I also like your little lamp. It's probably able to do a better job.

  3. I agree with the post above regarding the elevated bookshelf, so you still have storage under it - Great job, Don!

    I tower over you with a height of just under 5'4", which I recently read is the average height of a US woman. My cupboards go to the ceiling, and I have a naughty habit of climbing up to the counter tops to reach things if no one is around. Something I shouldn't do. (I am between you and Don in age).

    However, at my in-laws the world changes. They built their house and made a few adjustments. Let me explain, my MIL was 5' 10" and my two sisters in law in that family are 6'0" and 6'2". All the men are/were 5'11" and taller. At this point I get the things in the lower cupboards, and they all reach the high ones!

  4. I am 5' 7.5" and would love the bookcase he made. The area underneath is genius. Shortly before I was 12, my short mother relied on me for reaching high things, getting them down and replacing them. She had five children, four tall and one short. So, she had plenty of help. I can reach to 7', a good skill to have.
    The Hoosier cabinet it lovely. I like the lamp on top.

  5. Shortie here, we now live in a house that has 8' ceilings, the kitchen cabinets though plentiful are also ceiling height. So after I get on the stool and then on the counter top I can reach the top shelf. Of course I use the very top shelf for items that absolutely positively have to be kept dry. In my case salts and matches, items needed but not used constantly. I often think of writing a book with a title, My life on a stool I have stools everywhere. How I managed to have tall kids and grandkids is still a mystery to me.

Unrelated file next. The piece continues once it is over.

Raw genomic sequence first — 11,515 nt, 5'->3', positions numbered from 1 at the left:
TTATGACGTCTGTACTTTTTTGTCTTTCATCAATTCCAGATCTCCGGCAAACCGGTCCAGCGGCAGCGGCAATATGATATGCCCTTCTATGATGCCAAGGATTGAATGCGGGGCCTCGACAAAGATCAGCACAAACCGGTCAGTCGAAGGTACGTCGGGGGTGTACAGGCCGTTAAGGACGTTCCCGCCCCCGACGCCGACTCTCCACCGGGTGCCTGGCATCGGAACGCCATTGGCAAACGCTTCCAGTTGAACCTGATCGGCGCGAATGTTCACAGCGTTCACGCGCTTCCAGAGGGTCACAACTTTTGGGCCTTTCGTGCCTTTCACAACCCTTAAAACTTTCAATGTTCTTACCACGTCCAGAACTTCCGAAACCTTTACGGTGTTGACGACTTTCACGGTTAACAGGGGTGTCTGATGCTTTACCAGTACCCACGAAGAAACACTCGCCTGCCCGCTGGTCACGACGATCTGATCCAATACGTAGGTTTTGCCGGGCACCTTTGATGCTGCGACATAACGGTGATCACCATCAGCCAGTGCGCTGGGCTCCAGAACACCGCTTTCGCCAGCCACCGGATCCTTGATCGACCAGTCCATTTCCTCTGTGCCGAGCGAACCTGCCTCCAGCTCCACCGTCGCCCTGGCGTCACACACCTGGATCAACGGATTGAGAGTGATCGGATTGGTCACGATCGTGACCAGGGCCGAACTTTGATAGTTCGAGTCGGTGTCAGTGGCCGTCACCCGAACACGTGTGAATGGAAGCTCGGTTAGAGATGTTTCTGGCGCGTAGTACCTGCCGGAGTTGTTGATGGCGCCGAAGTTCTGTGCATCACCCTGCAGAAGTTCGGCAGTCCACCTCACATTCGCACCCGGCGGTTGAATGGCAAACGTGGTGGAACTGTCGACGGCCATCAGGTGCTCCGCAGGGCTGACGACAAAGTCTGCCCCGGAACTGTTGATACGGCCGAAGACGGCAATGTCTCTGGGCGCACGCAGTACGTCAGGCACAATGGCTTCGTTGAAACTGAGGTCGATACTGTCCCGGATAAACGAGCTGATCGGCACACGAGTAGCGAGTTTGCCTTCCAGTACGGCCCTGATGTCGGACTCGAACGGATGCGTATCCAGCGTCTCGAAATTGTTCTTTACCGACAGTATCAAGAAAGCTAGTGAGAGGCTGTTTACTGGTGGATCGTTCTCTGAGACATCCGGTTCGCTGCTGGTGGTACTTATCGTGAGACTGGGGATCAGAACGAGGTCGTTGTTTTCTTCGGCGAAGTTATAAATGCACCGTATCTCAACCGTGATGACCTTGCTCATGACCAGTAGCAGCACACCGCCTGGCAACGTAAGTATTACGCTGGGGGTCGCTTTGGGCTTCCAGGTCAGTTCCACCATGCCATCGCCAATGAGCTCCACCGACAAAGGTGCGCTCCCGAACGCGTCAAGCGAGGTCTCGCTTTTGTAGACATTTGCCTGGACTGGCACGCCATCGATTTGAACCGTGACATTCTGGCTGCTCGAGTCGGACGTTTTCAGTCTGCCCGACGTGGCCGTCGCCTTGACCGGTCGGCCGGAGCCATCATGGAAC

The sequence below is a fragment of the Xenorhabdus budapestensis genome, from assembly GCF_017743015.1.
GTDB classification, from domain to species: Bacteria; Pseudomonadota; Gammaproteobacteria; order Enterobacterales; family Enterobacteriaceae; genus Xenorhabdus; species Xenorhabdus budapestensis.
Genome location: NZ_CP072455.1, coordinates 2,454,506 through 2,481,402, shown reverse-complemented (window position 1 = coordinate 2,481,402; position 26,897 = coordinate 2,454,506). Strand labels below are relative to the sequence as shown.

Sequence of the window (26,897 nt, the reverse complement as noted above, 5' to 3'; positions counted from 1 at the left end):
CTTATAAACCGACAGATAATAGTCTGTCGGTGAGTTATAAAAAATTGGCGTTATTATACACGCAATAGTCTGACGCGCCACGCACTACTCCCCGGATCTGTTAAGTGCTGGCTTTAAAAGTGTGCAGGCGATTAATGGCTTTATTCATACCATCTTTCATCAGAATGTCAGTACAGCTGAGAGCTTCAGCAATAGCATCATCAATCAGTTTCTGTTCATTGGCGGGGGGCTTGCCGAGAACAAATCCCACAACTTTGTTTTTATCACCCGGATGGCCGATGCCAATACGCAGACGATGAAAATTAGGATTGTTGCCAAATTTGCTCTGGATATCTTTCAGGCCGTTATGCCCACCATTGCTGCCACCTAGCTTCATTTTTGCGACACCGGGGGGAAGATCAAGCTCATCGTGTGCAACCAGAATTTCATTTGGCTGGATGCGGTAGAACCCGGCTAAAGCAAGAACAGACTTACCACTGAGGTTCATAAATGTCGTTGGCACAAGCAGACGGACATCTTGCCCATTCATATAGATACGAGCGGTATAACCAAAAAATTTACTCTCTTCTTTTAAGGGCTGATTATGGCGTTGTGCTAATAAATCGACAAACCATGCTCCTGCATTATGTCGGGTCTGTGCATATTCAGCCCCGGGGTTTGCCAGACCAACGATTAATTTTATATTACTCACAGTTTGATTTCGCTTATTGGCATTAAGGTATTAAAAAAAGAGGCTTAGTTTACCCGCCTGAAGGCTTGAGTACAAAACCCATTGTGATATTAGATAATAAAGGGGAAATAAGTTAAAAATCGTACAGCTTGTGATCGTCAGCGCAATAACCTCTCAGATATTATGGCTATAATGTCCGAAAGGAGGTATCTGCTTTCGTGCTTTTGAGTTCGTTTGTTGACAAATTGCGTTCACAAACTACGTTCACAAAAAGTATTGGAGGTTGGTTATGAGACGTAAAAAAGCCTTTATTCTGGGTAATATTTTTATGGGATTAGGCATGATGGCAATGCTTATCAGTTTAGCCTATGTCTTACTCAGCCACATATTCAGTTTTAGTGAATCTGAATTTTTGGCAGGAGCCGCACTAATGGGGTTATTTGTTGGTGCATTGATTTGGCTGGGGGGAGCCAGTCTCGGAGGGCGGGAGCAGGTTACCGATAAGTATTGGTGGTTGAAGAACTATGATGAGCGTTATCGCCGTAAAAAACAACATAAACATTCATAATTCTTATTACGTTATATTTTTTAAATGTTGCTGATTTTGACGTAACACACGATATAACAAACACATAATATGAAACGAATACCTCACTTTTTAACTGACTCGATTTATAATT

1. Be careful little granny. I too have done the stool to counter and back down trick many times, but after a few times making the stool wobble on descent, decided to give it up. Not worth a possible ER trip.

      Sometimes there are things in life I'd like to re-do. Not my actual life, but some of the external framework. In a new scenario I would promptly, and at an early point of encountering such obstacles as high kitchen cabinets, spring for a re-do, even if only a modest one. If it were a pair of shoes or jeans, nobody would endure an ill fit. Why endure decades of climbing around on surfaces that are also, not intended for climbing on? But I did, and thankfully had good enough balance to catch myself without breaking anything, including me, when there was an occasional slip.
      What I'm talking about is really just a change in mind set. Comfort is important in shoes, clothes, lifestyle (rural, thank you), and even kitchen cabinets. The things we realize in old age.

  6. Ha – "My Life on a Stool" – love it!

    - Patrice

  7. You have a copy of "The Woman's Home Companion" cookbook. I learned to cook with that book. My mother used it all the time, it eventually wore completely out. After she died, I started looking in antique stores for it. Over a few years I was able to find a copy for all of us siblings (7). After that, although I always look for it, I rarely ever see it again. I think she was looking out for us.

  8. I, too, grew up with my mother using that cookbook. When I saw a copy in a used bookstore, I just HAD to have it. The memories!

    - Patrice